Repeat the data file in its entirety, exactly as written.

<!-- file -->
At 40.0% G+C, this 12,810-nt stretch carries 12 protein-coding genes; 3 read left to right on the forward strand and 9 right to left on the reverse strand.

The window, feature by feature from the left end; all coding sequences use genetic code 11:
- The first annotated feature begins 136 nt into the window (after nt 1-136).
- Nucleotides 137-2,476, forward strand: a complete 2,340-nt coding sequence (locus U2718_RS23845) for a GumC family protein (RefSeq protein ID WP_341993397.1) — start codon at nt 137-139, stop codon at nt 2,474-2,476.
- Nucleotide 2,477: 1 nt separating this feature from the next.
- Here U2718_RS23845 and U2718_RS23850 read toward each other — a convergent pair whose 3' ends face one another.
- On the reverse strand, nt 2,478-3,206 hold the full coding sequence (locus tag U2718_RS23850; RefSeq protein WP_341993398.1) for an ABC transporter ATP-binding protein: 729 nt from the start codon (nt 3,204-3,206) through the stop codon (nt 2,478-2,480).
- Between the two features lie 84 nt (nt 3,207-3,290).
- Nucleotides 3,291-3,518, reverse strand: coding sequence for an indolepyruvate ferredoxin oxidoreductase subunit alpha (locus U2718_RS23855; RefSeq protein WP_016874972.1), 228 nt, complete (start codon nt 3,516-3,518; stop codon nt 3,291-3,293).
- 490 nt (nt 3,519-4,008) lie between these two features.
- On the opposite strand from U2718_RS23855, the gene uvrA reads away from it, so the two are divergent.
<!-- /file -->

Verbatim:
At 40.0% G+C, this 12,810-nt stretch carries 12 protein-coding genes; 3 read left to right on the forward strand and 9 right to left on the reverse strand.

The window, feature by feature from the left end; all coding sequences use genetic code 11:
- The first annotated feature begins 136 nt into the window (after nt 1-136).
- Nucleotides 137-2,476, forward strand: a complete 2,340-nt coding sequence (locus U2718_RS23845) for a GumC family protein (RefSeq protein ID WP_341993397.1) — start codon at nt 137-139, stop codon at nt 2,474-2,476.
- Nucleotide 2,477: 1 nt separating this feature from the next.
- Here U2718_RS23845 and U2718_RS23850 read toward each other — a convergent pair whose 3' ends face one another.
- On the reverse strand, nt 2,478-3,206 hold the full coding sequence (locus tag U2718_RS23850; RefSeq protein WP_341993398.1) for an ABC transporter ATP-binding protein: 729 nt from the start codon (nt 3,204-3,206) through the stop codon (nt 2,478-2,480).
- Between the two features lie 84 nt (nt 3,207-3,290).
- Nucleotides 3,291-3,518, reverse strand: coding sequence for an indolepyruvate ferredoxin oxidoreductase subunit alpha (locus U2718_RS23855; RefSeq protein WP_016874972.1), 228 nt, complete (start codon nt 3,516-3,518; stop codon nt 3,291-3,293).
- 490 nt (nt 3,519-4,008) lie between these two features.
- On the opposite strand from U2718_RS23855, the gene uvrA reads away from it, so the two are divergent.